This morning I walk out to get my mail and I find a tiny postcard sticking on the side of my mail box. And, great news its from one of my least favorite companies, the New, New, New, Gosh We Just Rebranded Cingular to be Associated with Bad Customer Service AT&T. In this postcard is a clever announcement (we used to call them tombstone ads) that effective July 1st 2007, AT&T's Carrier Cost Recovery Fee will increase to $2.39. Yes. $2.39 just so they can do what? Pump up their payments to former competitor squashing retiring CEOs $100s of millions of dollars. Seriously, what reason can AT&T have for raising this fee or having it in the first place?
Well, they give you all of this mumbo jumbo to make it look like it is some requirement to charge this to you. The postcard says This fee helps AT&T recover costs associated with providing state-to-state and international long distance services including expenses for national regulatory fee and programs and connection and account servicing charges (whew that's a lot of "ands"). They do say at the end that it is not a tax or charge required by the government.
I checked with one of my old AT&T friends and he told me he believes it was instituted to help telecommunications companies keep lawyers on staff to fight the Government. I'm laughing as I type this, but he swears that's why its there. When the old pricing group cooked this one up they pitched it to cover legal fees. Of course, the geniuses at SBC know a good revenue generating thing when they see one, so of course they had to raise it to pay for Whitacre's country club and $1 million consulting fees. In case you need a refresher on what this AT&T Tax is, here are a few articles I found laying around:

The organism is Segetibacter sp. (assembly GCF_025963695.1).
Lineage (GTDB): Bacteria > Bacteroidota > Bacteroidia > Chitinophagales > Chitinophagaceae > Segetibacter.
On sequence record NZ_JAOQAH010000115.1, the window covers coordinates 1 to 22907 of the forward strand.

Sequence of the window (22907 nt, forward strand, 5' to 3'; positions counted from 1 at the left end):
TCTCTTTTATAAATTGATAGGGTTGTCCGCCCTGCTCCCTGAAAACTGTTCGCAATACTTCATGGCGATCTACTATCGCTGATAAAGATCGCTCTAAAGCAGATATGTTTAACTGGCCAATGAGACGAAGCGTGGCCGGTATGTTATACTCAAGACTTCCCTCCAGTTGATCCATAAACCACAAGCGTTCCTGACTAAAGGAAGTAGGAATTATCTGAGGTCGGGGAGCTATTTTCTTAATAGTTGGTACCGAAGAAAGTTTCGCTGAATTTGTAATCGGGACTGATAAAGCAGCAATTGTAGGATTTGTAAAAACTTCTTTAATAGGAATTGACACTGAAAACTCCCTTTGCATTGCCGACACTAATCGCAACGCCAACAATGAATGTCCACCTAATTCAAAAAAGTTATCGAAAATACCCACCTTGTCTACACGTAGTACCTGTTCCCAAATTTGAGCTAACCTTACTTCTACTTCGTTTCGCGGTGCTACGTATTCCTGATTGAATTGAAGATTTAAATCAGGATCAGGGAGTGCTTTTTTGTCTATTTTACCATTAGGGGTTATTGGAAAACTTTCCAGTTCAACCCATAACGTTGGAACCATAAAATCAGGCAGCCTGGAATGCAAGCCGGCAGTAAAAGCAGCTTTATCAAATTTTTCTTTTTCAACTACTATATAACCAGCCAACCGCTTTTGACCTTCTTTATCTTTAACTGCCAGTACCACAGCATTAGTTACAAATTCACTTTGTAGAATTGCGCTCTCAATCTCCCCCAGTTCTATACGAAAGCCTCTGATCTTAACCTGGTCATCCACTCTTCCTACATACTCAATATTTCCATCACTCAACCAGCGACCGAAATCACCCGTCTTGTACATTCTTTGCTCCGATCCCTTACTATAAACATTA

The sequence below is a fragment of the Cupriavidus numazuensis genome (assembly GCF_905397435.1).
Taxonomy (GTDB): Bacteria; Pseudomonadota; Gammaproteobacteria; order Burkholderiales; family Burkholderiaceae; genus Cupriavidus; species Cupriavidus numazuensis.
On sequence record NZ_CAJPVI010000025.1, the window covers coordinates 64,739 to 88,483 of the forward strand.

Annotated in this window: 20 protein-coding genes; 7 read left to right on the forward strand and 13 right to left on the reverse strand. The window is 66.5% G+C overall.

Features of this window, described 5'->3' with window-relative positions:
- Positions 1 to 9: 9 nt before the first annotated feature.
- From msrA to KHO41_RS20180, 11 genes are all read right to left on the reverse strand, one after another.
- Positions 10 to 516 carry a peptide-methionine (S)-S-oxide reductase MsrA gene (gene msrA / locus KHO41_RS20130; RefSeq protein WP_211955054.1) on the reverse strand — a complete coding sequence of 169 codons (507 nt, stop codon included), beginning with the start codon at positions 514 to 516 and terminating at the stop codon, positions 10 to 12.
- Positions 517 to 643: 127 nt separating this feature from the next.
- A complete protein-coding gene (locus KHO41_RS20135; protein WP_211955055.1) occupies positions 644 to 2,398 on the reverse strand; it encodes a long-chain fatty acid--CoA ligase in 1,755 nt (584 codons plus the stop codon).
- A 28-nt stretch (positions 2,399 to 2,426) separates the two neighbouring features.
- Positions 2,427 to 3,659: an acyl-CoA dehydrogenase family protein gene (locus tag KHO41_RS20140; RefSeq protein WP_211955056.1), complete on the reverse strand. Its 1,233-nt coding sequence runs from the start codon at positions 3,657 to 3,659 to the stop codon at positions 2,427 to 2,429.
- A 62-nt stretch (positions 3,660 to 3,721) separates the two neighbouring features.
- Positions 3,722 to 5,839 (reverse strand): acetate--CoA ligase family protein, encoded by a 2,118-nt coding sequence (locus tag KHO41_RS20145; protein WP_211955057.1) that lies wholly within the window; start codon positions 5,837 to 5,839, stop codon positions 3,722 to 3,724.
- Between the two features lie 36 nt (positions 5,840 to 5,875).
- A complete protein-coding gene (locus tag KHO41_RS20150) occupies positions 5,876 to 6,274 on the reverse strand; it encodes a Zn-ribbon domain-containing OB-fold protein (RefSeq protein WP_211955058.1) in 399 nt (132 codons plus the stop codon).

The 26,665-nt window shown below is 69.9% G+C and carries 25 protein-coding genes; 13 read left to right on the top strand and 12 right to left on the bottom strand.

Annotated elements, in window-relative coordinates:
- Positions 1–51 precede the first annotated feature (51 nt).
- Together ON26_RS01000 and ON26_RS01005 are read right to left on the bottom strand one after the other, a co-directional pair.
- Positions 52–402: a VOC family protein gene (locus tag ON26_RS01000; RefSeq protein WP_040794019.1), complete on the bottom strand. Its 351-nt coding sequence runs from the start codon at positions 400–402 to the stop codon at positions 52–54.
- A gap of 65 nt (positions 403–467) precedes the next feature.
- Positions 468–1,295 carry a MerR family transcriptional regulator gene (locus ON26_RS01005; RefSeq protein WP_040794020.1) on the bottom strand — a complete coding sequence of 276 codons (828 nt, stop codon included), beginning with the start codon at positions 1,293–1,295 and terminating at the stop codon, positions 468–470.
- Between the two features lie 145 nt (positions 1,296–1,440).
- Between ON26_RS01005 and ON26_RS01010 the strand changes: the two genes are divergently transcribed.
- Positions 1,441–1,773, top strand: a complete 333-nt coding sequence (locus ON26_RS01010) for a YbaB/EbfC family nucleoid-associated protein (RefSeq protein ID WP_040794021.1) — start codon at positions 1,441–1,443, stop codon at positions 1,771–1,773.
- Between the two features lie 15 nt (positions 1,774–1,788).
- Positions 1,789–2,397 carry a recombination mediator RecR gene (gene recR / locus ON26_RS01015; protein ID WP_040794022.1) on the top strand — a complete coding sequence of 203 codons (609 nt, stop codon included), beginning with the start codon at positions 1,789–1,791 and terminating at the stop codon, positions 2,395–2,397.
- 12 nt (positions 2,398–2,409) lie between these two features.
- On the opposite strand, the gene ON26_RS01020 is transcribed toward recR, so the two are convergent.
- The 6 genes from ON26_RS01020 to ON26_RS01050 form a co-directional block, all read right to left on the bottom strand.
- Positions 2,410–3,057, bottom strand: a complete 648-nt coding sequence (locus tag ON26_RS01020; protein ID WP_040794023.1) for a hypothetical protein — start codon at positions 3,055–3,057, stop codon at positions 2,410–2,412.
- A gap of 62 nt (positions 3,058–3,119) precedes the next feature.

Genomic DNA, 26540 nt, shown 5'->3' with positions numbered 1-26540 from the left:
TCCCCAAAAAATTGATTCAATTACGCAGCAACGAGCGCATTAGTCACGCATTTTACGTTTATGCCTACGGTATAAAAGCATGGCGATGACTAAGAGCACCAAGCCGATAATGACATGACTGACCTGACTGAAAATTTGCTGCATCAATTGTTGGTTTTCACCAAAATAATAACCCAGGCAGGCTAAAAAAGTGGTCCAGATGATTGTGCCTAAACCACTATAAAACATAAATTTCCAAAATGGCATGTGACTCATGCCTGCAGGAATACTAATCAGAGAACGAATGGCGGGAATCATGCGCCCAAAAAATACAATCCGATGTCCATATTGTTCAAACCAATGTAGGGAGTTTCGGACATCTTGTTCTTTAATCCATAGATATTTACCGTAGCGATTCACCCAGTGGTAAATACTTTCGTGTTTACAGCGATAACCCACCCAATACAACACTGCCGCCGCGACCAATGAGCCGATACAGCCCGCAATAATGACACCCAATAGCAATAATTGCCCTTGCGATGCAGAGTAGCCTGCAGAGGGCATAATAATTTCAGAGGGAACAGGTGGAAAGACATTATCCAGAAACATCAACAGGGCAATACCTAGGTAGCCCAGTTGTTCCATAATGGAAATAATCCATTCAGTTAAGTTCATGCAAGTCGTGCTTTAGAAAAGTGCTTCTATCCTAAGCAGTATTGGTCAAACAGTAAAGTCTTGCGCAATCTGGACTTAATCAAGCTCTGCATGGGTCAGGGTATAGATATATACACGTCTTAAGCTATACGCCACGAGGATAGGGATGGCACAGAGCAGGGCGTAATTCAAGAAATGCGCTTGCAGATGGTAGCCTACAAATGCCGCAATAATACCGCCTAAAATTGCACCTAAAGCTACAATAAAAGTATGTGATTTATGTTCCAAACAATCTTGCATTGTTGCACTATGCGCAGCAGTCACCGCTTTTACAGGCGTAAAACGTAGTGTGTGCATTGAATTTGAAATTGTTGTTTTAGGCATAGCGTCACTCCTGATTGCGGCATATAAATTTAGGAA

So, what can you do about it? Well, if I was still a customer, I'd call in to complain and when I did, I'd make sure I'd get a live American rep so I can talk their ears off and jack up the costs to these blood suckers (not the reps, but the senior AT&T management team). Then, I'd figure out a way to move my calling plans around to be as cheap as possible. If all else fails, I'd switch telecom providers, but that's the real catch isn't it?
Back in the day, you could switch long distance carriers, but sadly that's gone. There isn't any competition just 30 minutes from Verizon's current HQ and AT&T's former HQ in Basking Ridge NJ. Your choices are your local carrier (one of them), your cable provider (one of them), and maybe if you are lucky a wireless provider. VOIP quality when I've used it is barely terrible and lord knows I'll never test out Vonage. Thanks to the FCC there is barely any competition for telecommunications services, outside of wireless, so of course AT&T can try to slip a price increase by you.
Back in the day, price increases had to be offset by price decreases. At least when the FCC believed AT&T had monopoly pricing power. Of course now, the FCC could care less while these companies just milk hard earning Americans for a service that unfortunately they have few options. Now, when there is barely competition not back in the 80's when checks to switch were handed out as often as coupons in your Sunday paper (are they even still there?) is when we need the FCC to police AT&T. Thanks FCC. Thanks a lot.